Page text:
Stages of Monarch butterfly development
Monarch butterfly stages of development on a milkweed leaf.
Photo credit: US Fish and Wildlife Service

An ‘ecologist’ is also a word to indicate someone who studies relationships between living things and their environment. However, in my experience, this term tends to be used to indicate someone who does so professionally. Not all ecologists, however, are naturalists. Not in my opinion, at least. I think that the best ecologists tend to be naturalists (though not necessarily vice versa). It is possible to be an ecologist who doesn’t spend considerable time in the natural world and who doesn’t even want to. An ecologist’s work could be done solely in a lab and/or on a computer and not require any trips to the field (i.e., the forest, the prairie, the river, etc.). Results generated from such ‘field-less’ investigations can be valuable, especially if they are cautiously interpreted and cause field work for further examination. If ecologists do go to the field for work, their trips likely pertain to formal data collection in some way.

As a naturalist-ecologist, I cherish the times I get to go to the field for my ecology work. I do my best to observe a wide variety of phenomena. The birds singing, the plants flowering, mammal tracks in the snow, the way a river is flooding, etc. However, when in the field for research, I have a job to do and generally cannot sit and take it all in for two hours or so like I otherwise might. I have 5 radio-tagged birds to track (for example), a field assistant to coordinate with, and a manuscript to write based on the data that we collect. In other words, I’m out there primarily to take something (data) rather than to feel something. I get the impression that there are some ecologists who only ever go to the field to take. I don’t consider those people to be naturalists.

My definition, part 2: A naturalist is someone who seeks experiences in the natural world without the primary goal of taking something.

I’m not saying that those who go to the field to hunt, fish, take pictures, or formally collect data aren’t naturalists. Most naturalists, I’d guess, actively do or have done at least one of these things (I think that going fishing taught me to be a naturalist; when I fish again it will be as a naturalist). My point is that partaking in these activities alone shouldn’t indicate that someone is a naturalist. Some of the best naturalists are certainly hunters, for example, given the necessity in many cases of paying close attention to the natural world and being quiet (which I think generally go together). But there are also hunters who simply want to drink beer and shoot at things and pay little attention to their natural surroundings. Similar to naturalist-hunters, there are some ecologists who carefully observe and reverently experience the natural world while taking careful measurements so that we can better understand and conserve it. There are also ecologists, though (a small minority, it seems), whose primary goal is to collect data that will corroborate a pre-defined story that they want to tell in a scientific journal to advance their careers and perhaps feed their egos. Don’t get me wrong – I think ecology is a great profession that tends to produce solid and useful knowledge. I just wanted to point out that the process of taking, even in ecology, can come at the cost of experiencing and some people may want only to take.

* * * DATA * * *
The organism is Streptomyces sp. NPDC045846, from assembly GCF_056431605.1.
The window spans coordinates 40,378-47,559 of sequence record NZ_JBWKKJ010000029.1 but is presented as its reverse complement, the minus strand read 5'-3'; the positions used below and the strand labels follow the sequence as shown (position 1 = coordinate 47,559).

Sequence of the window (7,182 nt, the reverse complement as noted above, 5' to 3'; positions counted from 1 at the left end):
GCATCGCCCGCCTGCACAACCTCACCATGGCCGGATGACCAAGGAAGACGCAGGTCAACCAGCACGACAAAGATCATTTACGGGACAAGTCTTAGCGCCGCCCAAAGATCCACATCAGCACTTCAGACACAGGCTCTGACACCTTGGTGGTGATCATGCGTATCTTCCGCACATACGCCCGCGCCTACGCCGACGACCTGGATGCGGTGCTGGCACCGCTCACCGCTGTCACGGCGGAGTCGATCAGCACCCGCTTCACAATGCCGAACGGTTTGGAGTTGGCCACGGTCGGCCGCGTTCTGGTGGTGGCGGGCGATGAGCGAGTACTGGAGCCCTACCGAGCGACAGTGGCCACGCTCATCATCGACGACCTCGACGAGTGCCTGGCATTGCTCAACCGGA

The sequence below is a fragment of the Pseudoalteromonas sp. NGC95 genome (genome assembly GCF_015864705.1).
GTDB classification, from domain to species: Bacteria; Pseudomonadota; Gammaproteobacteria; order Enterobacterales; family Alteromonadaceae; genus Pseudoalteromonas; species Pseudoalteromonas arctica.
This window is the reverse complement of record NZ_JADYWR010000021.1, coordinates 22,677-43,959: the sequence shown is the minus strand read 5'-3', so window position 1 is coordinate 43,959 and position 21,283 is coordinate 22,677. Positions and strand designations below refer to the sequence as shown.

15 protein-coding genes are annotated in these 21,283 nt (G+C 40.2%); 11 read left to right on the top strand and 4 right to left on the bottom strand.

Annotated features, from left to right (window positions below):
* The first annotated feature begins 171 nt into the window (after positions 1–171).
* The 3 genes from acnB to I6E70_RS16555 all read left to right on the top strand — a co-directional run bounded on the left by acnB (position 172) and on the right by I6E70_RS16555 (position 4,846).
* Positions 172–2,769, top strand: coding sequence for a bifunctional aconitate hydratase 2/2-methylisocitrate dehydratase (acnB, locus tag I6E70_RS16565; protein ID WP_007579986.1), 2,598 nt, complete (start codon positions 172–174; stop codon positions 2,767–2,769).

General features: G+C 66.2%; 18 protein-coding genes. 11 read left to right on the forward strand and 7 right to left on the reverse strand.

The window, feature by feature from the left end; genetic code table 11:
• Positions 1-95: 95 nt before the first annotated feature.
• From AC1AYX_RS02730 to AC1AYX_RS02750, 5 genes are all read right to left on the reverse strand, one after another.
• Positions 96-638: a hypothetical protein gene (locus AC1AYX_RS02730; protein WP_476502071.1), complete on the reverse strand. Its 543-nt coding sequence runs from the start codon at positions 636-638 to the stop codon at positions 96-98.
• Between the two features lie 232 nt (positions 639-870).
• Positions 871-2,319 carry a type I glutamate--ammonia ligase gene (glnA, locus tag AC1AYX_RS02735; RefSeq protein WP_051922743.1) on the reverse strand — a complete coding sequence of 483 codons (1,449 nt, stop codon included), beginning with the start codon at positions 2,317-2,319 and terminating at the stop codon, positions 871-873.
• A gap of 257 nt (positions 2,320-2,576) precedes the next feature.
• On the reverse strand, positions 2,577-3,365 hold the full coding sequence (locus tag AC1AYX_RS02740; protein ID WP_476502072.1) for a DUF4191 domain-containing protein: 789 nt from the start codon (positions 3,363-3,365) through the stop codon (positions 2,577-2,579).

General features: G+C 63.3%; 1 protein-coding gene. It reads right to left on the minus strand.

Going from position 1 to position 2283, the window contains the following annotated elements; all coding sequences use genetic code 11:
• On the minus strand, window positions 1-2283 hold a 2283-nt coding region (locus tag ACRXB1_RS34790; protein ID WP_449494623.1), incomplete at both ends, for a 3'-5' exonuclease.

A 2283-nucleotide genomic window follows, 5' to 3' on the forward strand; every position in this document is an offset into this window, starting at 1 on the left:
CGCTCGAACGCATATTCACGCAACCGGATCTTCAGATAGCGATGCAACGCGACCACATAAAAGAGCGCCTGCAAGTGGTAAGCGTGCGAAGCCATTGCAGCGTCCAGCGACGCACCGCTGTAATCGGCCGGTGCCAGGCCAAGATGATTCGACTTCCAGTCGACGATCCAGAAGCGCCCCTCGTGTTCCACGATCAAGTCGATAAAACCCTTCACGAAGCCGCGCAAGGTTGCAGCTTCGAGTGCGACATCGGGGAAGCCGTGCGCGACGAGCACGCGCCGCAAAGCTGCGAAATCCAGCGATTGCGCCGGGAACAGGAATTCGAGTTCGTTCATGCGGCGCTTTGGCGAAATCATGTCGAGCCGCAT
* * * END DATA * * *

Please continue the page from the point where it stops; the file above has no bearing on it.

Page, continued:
My best moments in the field don’t tend to be when I’m collecting data. Rather, they usually occur when I can go out there to just sit and think about what is going on around me and to better understand what has led to what I see. Those thoughts and natural observations actually could help me with ecological research later, and probably are required for the best ecology to be done, but that’s not why I go seek the natural world on Sunday mornings. My weekly trips to the field are mainly to nourish what some would call my ‘spirit.’ I go there to feel connected to a location—often achieved by purposefully not thinking—and to understand how I fit into a larger place. Sometimes I get distracted and don’t pay attention to my environment or begin focusing on what I can take. But at my best, when I’m out there, I’m a naturalist.           

My complete definition of a naturalist: A naturalist is someone who seeks experiences in the natural world with the main goals of paying attention, feeling, and/or learning without the primary goal of taking something.